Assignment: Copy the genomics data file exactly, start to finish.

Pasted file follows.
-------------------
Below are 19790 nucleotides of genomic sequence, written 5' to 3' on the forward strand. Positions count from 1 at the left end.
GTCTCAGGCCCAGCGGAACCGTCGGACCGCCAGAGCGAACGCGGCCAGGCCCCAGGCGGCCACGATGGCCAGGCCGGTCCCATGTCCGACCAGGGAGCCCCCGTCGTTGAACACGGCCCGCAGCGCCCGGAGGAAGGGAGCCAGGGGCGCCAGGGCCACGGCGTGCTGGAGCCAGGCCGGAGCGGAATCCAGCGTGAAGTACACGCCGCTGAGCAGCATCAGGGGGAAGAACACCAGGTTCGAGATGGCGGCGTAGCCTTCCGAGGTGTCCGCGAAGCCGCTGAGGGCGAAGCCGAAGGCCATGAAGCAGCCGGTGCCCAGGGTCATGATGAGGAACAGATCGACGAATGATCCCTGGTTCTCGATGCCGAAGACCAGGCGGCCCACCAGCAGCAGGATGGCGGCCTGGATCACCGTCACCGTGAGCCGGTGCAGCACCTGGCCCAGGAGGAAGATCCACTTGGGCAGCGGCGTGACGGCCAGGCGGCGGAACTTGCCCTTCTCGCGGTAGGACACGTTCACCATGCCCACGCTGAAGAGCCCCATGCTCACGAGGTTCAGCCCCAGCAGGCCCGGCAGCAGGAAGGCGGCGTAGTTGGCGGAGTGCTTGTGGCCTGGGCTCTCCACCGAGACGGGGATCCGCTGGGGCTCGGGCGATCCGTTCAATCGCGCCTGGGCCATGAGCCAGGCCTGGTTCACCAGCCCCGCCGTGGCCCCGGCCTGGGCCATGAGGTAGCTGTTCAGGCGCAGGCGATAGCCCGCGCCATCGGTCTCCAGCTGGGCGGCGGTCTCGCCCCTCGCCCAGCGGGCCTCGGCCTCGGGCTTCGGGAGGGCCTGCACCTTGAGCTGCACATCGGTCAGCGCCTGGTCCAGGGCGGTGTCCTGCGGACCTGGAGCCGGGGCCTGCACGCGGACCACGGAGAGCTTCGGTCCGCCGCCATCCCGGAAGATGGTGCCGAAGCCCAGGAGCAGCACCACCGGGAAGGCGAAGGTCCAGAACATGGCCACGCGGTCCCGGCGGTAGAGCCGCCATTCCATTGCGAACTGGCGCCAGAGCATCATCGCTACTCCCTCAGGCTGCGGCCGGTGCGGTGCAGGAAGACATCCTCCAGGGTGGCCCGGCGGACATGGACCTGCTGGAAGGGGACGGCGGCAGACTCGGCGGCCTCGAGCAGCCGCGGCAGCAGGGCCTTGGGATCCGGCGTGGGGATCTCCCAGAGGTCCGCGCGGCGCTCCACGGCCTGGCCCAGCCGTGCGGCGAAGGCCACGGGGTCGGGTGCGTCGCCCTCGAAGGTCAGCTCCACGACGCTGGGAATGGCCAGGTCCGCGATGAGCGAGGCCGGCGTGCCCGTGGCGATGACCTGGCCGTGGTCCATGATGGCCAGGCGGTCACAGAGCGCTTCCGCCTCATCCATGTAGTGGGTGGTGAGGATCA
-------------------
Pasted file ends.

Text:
Below are 19790 nucleotides of genomic sequence, written 5' to 3' on the forward strand. Positions count from 1 at the left end.
GTCTCAGGCCCAGCGGAACCGTCGGACCGCCAGAGCGAACGCGGCCAGGCCCCAGGCGGCCACGATGGCCAGGCCGGTCCCATGTCCGACCAGGGAGCCCCCGTCGTTGAACACGGCCCGCAGCGCCCGGAGGAAGGGAGCCAGGGGCGCCAGGGCCACGGCGTGCTGGAGCCAGGCCGGAGCGGAATCCAGCGTGAAGTACACGCCGCTGAGCAGCATCAGGGGGAAGAACACCAGGTTCGAGATGGCGGCGTAGCCTTCCGAGGTGTCCGCGAAGCCGCTGAGGGCGAAGCCGAAGGCCATGAAGCAGCCGGTGCCCAGGGTCATGATGAGGAACAGATCGACGAATGATCCCTGGTTCTCGATGCCGAAGACCAGGCGGCCCACCAGCAGCAGGATGGCGGCCTGGATCACCGTCACCGTGAGCCGGTGCAGCACCTGGCCCAGGAGGAAGATCCACTTGGGCAGCGGCGTGACGGCCAGGCGGCGGAACTTGCCCTTCTCGCGGTAGGACACGTTCACCATGCCCACGCTGAAGAGCCCCATGCTCACGAGGTTCAGCCCCAGCAGGCCCGGCAGCAGGAAGGCGGCGTAGTTGGCGGAGTGCTTGTGGCCTGGGCTCTCCACCGAGACGGGGATCCGCTGGGGCTCGGGCGATCCGTTCAATCGCGCCTGGGCCATGAGCCAGGCCTGGTTCACCAGCCCCGCCGTGGCCCCGGCCTGGGCCATGAGGTAGCTGTTCAGGCGCAGGCGATAGCCCGCGCCATCGGTCTCCAGCTGGGCGGCGGTCTCGCCCCTCGCCCAGCGGGCCTCGGCCTCGGGCTTCGGGAGGGCCTGCACCTTGAGCTGCACATCGGTCAGCGCCTGGTCCAGGGCGGTGTCCTGCGGACCTGGAGCCGGGGCCTGCACGCGGACCACGGAGAGCTTCGGTCCGCCGCCATCCCGGAAGATGGTGCCGAAGCCCAGGAGCAGCACCACCGGGAAGGCGAAGGTCCAGAACATGGCCACGCGGTCCCGGCGGTAGAGCCGCCATTCCATTGCGAACTGGCGCCAGAGCATCATCGCTACTCCCTCAGGCTGCGGCCGGTGCGGTGCAGGAAGACATCCTCCAGGGTGGCCCGGCGGACATGGACCTGCTGGAAGGGGACGGCGGCAGACTCGGCGGCCTCGAGCAGCCGCGGCAGCAGGGCCTTGGGATCCGGCGTGGGGATCTCCCAGAGGTCCGCGCGGCGCTCCACGGCCTGGCCCAGCCGTGCGGCGAAGGCCACGGGGTCGGGTGCGTCGCCCTCGAAGGTCAGCTCCACGACGCTGGGAATGGCCAGGTCCGCGATGAGCGAGGCCGGCGTGCCCGTGGCGATGACCTGGCCGTGGTCCATGATGGCCAGGCGGTCACAGAGCGCTTCCGCCTCATCCATGTAGTGGGTGGTGAGGATCA